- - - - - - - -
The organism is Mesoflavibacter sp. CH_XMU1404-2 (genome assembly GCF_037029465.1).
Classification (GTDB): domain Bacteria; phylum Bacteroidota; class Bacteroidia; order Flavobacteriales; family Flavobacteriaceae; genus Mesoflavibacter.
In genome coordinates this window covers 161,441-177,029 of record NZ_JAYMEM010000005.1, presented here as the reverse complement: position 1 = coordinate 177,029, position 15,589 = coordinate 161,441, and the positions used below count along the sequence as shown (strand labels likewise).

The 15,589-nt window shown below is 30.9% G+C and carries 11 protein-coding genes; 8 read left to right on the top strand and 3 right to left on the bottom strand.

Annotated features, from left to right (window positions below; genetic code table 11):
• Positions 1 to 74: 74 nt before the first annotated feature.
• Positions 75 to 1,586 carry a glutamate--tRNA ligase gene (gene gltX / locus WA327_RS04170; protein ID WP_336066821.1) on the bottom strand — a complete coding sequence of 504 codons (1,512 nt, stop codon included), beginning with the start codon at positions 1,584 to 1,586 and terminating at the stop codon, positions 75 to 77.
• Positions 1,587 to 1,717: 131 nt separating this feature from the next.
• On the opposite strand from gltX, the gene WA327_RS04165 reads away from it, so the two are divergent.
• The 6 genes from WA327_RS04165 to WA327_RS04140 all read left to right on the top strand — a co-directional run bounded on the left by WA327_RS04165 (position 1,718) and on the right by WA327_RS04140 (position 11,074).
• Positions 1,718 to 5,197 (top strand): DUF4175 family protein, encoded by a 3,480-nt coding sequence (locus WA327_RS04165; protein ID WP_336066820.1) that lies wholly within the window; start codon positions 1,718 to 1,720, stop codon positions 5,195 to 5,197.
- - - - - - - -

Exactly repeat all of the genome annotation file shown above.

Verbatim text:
The organism is Mesoflavibacter sp. CH_XMU1404-2 (genome assembly GCF_037029465.1).
Classification (GTDB): domain Bacteria; phylum Bacteroidota; class Bacteroidia; order Flavobacteriales; family Flavobacteriaceae; genus Mesoflavibacter.
In genome coordinates this window covers 161,441-177,029 of record NZ_JAYMEM010000005.1, presented here as the reverse complement: position 1 = coordinate 177,029, position 15,589 = coordinate 161,441, and the positions used below count along the sequence as shown (strand labels likewise).

The 15,589-nt window shown below is 30.9% G+C and carries 11 protein-coding genes; 8 read left to right on the top strand and 3 right to left on the bottom strand.

Annotated features, from left to right (window positions below; genetic code table 11):
• Positions 1 to 74: 74 nt before the first annotated feature.
• Positions 75 to 1,586 carry a glutamate--tRNA ligase gene (gene gltX / locus WA327_RS04170; protein ID WP_336066821.1) on the bottom strand — a complete coding sequence of 504 codons (1,512 nt, stop codon included), beginning with the start codon at positions 1,584 to 1,586 and terminating at the stop codon, positions 75 to 77.
• Positions 1,587 to 1,717: 131 nt separating this feature from the next.
• On the opposite strand from gltX, the gene WA327_RS04165 reads away from it, so the two are divergent.
• The 6 genes from WA327_RS04165 to WA327_RS04140 all read left to right on the top strand — a co-directional run bounded on the left by WA327_RS04165 (position 1,718) and on the right by WA327_RS04140 (position 11,074).
• Positions 1,718 to 5,197 (top strand): DUF4175 family protein, encoded by a 3,480-nt coding sequence (locus WA327_RS04165; protein ID WP_336066820.1) that lies wholly within the window; start codon positions 1,718 to 1,720, stop codon positions 5,195 to 5,197.